- The first wave is when people laugh at the viral clip or an image or a wall of text on its own standalone basis.
- The second wave is when people re-appropriate the humor in some new context, satirizing some element about the original that they may have missed the first time around.
- The third wave is when the joke is recognizable enough for the punchline to be the joke itself. This is, of course, the point where it begins to get meta and self-referential, and this carries on until it either ends up on Ellen Degeneres, or The Anonymous hacker named 4chan starts propagating images of the white-supremacist bigot named Pepe (source: Fox News. I am not making this up. They actually thought that’s what that was).
That’s how most of the internet memes that would’ve never been objectively funny gather interest, and with repetition, appear funny in an absurd way as a reference to either something else, or to how unfunny it is.
That said, there’s another class of people who think references are funny without knowing the original jokes simply because other people find it funny. For instance, how many people smugly claiming to enjoy ‘cracking open a cold one with the boys’, or making jokes about fidget spinners actually understand why anyone would ever find that humorous in the first place?
While we’re on the topic of internet culture, it also seems to have become popular to make jokes centered around some form of debilitation faced by the subject; and the debilitation could be in the form of mental illnesses or suicidal tendencies. What this does is essentially project a strawman version of the particular disorder which may apply to a larger number of people and get them to relate to the subject, thereby creating a false impression of what it really means to be in that particular situation. Also, because a lot of people seem to be able to relate to it, that creates the impression that it’s somehow a perfectly normal situation to be in, even if nothing could be further from the truth. It’s an especially perplexing conundrum because no one can really know if the person who initially made the joke meant it as a joke, or as a cry for help.
In fact, Facebook Nihilism has paved the way for young kids who haven’t even had a chance to develop the ability for critical thinking to be exposed to revelations normally suited to 50 year olds, such as the pointlessness of life, or the concept of ‘waiting to die’. Because it’s mostly presented without its appropriate and intended context, it has perverted the concept of what it means to really have a death wish, and has, at best, reduced the idea to some form of a joke, or at its worst, served to romanticize it; both of which are terrible scenarios.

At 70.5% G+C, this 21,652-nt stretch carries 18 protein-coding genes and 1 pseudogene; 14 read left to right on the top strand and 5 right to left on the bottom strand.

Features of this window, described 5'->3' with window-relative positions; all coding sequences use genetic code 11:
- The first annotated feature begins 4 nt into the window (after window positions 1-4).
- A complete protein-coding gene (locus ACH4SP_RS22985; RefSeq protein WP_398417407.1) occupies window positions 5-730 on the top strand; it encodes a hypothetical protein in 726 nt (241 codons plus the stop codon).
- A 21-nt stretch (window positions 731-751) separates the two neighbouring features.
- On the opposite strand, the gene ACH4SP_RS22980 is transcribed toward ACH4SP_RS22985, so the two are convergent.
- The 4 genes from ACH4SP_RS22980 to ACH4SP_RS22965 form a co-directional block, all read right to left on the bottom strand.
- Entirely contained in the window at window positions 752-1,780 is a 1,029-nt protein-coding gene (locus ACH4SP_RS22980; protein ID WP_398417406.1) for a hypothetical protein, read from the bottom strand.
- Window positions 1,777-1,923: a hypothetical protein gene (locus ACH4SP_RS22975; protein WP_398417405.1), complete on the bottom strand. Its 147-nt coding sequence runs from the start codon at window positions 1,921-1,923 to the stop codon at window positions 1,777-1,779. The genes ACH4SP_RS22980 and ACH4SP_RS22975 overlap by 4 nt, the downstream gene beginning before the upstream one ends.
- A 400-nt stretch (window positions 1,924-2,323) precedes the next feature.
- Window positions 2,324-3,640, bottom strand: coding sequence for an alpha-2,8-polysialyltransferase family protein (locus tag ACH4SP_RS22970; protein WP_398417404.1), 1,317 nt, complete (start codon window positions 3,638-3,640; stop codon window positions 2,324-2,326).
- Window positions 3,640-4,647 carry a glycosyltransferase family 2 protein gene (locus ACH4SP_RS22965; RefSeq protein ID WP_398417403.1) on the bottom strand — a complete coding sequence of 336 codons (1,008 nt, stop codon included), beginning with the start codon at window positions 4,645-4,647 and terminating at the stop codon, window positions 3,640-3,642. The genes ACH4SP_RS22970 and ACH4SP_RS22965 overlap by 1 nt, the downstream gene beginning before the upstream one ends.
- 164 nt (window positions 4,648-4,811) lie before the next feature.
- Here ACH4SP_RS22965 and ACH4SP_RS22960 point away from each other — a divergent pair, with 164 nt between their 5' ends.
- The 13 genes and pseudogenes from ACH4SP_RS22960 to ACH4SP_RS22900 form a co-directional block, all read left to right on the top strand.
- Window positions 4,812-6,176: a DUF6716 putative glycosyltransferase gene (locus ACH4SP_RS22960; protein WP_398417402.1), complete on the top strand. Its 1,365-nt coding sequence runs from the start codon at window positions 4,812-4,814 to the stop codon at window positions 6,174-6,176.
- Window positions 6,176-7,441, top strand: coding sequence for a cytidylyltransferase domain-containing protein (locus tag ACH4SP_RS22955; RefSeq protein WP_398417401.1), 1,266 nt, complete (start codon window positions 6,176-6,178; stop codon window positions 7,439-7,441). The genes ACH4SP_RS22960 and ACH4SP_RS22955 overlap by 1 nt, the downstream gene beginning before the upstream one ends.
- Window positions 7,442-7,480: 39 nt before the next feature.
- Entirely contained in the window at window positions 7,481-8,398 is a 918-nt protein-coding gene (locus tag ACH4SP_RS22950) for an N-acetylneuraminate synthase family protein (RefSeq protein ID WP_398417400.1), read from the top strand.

Of course, I’m not looking to pass any sort of judgement here, but isn’t it somewhat of a problem when people are introduced to crippling depression and social anxiety (or a watered-down version of them) via knowyourmeme.com rather than a Wikipedia entry? Food for thought.
Getting back to the original discussion, in light of the nature of how memes work, when you share any of Dhinchak Pooja’s music in any form, or when you tag people in them, her organic reach increases irrespective of your motivations behind the share or the tag, and you set the wheels of fame and fortune for her in motion due to the current system that’s based on ad-revenues; essentially ‘rewarding her’ for being exceptionally untalented. And being the critical-thinking, rational human being that she is, she’ll choose to rinse and repeat every single time, because she gets paid in cold-hard cash every time someone laughs at her.
Of course, she’s only one of the hundreds out there who get famous because they’re mocked and joked about for attributes that are unoriginal and lack any sort of personality, and who stand on podiums others have built for them rather than working hard to build their own. But the problem with that is, people will eventually get tired of the trope, and when they’re no longer culturally relevant, they’ll inevitably get thrown off the podium right after their fifteen minutes of fame are up. These ‘celebrities’ live fast and die young.
So all in all, it’s not really that big a problem considering the clock’s ticking on these folks really quickly, but the fact that they’re famous makes quite a poignant point about the nature of the internet, and indeed, the nature of a herd mentality that thrives on schadenfreude and yet seeks the comfort of relating to people they’ve never met.
(Cheers to Manan Dhuri of MTTN for the cover poster!)